In my practical projects, I usually track a group of people for a few months, then I run a model based on the first few months behavior. Hopefully I can predict both overall and individual level's event rate in future time.

Here I will use PBC data example to illustrate my question.

temp <- subset(pbc, id <= 312, select=c(id:sex, stage)) # baseline 
pbc2 <- tmerge(temp, temp, id=id, death = event(time, status)) #set range 
pbc2 <- tmerge(pbc2, pbcseq, id=id, ascites = tdc(day, ascites), 
           bili = tdc(day, bili), albumin = tdc(day, albumin), protime = tdc(day, protime), alk.phos = tdc(day, alk.phos)) 

I separate date into training set and test set. I use train data to build model then use test set for prediction.

fit2 <- coxph(Surv(tstart, tstop, death==2) ~ log(bili) + log(protime)+age+trt, pbc.train)

Here are my questions related to prediction:

  1. If I want to see the overall survival rate at each time point already occurred, I can use

    summary(survfit(fit2), time=300)

But if I want to predict the overall survival rate at a time point not happened yet, for example at time=10000. How can I do it? summary(survfit(fit2),time=10000) will not do.

  1. How to predict each individual's survival rate in future? I can use the predict call to compute relative hazard ratio to average for a set of covariates as follows.

    covs=data.frame(bili=1.9, protime=12, age=40, trt=1) 
    predict(fit2, newdata=covs, type="risk")

    But the real test data is organized as one person has multiple records. More importantly, for each individual, time dependent covariates changes at each time interval. Therefore, if I used something like

      predict(fit2, newdata=pbc.test,type="risk")

It does not make sense. I want to know each person's risk of death in future or at each future time points. How can I do that?

another side question, in the test data, some people are already died. Is that appropriate that I delete the ids who already have event happened? Only use predict model to predict the future survival rate for patients survived from this study.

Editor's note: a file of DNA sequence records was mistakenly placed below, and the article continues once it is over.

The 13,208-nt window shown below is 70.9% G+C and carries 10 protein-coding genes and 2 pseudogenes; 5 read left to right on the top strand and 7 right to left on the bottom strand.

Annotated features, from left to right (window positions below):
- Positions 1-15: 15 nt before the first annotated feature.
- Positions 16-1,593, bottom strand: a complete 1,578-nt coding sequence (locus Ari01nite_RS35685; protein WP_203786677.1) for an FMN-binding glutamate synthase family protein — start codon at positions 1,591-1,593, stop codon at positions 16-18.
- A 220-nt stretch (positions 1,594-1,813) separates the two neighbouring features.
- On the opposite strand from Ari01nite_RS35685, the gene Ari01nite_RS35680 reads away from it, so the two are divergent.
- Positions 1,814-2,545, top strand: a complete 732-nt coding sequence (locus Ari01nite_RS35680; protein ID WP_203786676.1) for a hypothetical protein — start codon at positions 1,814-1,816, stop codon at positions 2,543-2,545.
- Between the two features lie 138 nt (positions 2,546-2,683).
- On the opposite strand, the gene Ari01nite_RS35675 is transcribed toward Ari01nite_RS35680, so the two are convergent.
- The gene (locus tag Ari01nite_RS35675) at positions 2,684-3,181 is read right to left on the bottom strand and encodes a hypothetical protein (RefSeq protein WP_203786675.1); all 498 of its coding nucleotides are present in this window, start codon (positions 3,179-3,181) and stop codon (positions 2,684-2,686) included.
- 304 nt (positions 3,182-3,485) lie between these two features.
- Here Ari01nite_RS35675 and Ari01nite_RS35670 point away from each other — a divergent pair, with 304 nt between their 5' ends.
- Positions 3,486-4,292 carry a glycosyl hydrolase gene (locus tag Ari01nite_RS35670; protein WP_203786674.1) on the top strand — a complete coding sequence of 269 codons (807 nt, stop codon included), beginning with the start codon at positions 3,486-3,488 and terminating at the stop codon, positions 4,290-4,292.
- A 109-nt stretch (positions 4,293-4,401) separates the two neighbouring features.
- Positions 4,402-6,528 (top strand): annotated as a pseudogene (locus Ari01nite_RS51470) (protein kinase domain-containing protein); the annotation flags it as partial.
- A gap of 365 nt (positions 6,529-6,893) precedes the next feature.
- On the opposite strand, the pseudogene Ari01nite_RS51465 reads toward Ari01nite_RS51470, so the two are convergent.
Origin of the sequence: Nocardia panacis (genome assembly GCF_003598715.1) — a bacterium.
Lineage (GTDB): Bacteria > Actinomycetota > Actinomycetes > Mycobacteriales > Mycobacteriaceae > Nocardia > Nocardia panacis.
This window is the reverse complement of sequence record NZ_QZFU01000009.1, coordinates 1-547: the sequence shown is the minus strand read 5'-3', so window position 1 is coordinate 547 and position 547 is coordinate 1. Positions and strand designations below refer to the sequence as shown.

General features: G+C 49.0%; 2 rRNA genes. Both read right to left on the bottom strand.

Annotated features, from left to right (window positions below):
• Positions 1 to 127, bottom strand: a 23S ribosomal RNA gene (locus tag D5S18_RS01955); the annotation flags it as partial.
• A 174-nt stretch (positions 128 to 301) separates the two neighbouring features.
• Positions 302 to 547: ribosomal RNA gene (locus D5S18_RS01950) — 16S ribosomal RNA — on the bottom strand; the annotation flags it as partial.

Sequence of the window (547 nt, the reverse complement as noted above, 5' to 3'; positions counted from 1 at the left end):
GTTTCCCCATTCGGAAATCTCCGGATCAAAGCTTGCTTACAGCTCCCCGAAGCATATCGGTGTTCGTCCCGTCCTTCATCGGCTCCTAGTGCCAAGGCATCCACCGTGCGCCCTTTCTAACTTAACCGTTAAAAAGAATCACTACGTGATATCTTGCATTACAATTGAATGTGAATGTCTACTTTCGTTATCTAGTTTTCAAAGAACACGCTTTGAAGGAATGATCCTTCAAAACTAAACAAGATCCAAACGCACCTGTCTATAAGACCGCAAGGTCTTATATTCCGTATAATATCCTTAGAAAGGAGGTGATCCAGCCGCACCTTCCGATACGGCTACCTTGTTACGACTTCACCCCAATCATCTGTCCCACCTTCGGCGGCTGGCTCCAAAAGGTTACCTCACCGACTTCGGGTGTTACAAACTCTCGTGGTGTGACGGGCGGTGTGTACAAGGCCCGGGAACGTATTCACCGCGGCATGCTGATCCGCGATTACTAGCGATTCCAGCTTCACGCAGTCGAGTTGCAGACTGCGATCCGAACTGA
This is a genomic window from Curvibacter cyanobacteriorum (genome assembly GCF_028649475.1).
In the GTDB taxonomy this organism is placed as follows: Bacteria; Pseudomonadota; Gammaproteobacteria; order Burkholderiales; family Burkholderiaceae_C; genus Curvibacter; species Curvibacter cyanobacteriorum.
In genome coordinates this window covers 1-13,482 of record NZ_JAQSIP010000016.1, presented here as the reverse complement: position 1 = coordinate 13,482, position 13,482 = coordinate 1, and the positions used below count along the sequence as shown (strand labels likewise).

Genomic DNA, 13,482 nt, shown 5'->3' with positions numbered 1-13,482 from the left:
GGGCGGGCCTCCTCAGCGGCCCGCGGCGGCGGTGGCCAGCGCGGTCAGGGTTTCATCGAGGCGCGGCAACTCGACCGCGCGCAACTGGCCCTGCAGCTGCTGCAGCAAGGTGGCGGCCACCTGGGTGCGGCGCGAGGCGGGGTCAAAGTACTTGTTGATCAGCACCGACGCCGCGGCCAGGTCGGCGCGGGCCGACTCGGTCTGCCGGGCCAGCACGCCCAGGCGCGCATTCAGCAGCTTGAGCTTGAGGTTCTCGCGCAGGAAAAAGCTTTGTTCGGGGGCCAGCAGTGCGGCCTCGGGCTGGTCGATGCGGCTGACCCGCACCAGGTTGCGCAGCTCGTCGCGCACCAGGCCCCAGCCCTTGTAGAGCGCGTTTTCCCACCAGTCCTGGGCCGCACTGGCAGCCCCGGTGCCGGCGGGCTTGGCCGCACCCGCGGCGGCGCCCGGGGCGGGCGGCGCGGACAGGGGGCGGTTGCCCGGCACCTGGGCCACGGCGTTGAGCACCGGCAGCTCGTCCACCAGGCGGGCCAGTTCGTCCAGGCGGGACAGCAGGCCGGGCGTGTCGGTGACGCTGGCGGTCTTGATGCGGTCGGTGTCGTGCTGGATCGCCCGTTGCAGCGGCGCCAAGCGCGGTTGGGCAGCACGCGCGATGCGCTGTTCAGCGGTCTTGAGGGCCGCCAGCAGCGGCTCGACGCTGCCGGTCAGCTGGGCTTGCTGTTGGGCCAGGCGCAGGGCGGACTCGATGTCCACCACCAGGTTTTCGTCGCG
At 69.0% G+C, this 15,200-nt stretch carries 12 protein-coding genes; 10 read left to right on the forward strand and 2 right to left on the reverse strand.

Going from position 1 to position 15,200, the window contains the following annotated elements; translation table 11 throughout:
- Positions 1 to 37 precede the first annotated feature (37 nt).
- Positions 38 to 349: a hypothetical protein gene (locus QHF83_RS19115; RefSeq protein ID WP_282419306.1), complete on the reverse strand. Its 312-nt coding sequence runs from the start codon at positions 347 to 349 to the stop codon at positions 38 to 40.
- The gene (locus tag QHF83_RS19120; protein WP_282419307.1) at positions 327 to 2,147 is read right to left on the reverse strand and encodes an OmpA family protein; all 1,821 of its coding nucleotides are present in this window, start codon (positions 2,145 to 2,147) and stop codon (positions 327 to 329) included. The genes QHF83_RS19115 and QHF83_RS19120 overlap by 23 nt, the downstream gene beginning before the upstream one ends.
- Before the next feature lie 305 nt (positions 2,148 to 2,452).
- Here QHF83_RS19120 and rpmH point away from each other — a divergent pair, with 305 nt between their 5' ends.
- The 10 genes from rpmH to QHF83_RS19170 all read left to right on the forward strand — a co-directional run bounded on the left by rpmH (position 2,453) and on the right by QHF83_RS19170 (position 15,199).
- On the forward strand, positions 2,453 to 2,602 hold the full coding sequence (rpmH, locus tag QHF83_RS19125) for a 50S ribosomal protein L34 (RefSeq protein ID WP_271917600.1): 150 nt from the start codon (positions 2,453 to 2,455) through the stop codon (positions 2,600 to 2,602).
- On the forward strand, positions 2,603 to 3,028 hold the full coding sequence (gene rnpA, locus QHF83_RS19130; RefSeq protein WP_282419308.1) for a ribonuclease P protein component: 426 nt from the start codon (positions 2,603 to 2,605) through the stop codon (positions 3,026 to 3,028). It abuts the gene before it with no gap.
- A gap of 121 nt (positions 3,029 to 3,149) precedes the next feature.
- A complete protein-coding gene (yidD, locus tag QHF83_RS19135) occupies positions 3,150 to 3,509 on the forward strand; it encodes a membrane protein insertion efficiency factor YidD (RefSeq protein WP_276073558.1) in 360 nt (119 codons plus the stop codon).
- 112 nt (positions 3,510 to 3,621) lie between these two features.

1 Answer 1


I start with answering question 2.

In the pec package there is a function called predictSurvProb which will do exactly what you want. This function requires a coxph object (your fit2), a new data frame (your pbc.test) and lastly the point(s) in time of which you want the survival probability. Note that i said point(S), you can also give c(1,2,3,4) as argument to get the survival probability at time points 1, 2, 3 and 4. It gives the survival probability for each individual at the given time points.

I think question 1. has the same answer as question 2. But use the training set (pbc.train) as your new data frame. So do predictSurvProb(fit2, pbc.train, 10000) and this will deliver the desired results. I am not entirely sure if this function can handle points in time not yet happened.

Your side question. If the persons are already dead, they do not provide any added information (not sure), so I think it is safe to delete them. However, you can also run the code with and without them and check the results. If they differ, I am inclined to think they still provide some information and then it would be inappropriate to delete them.


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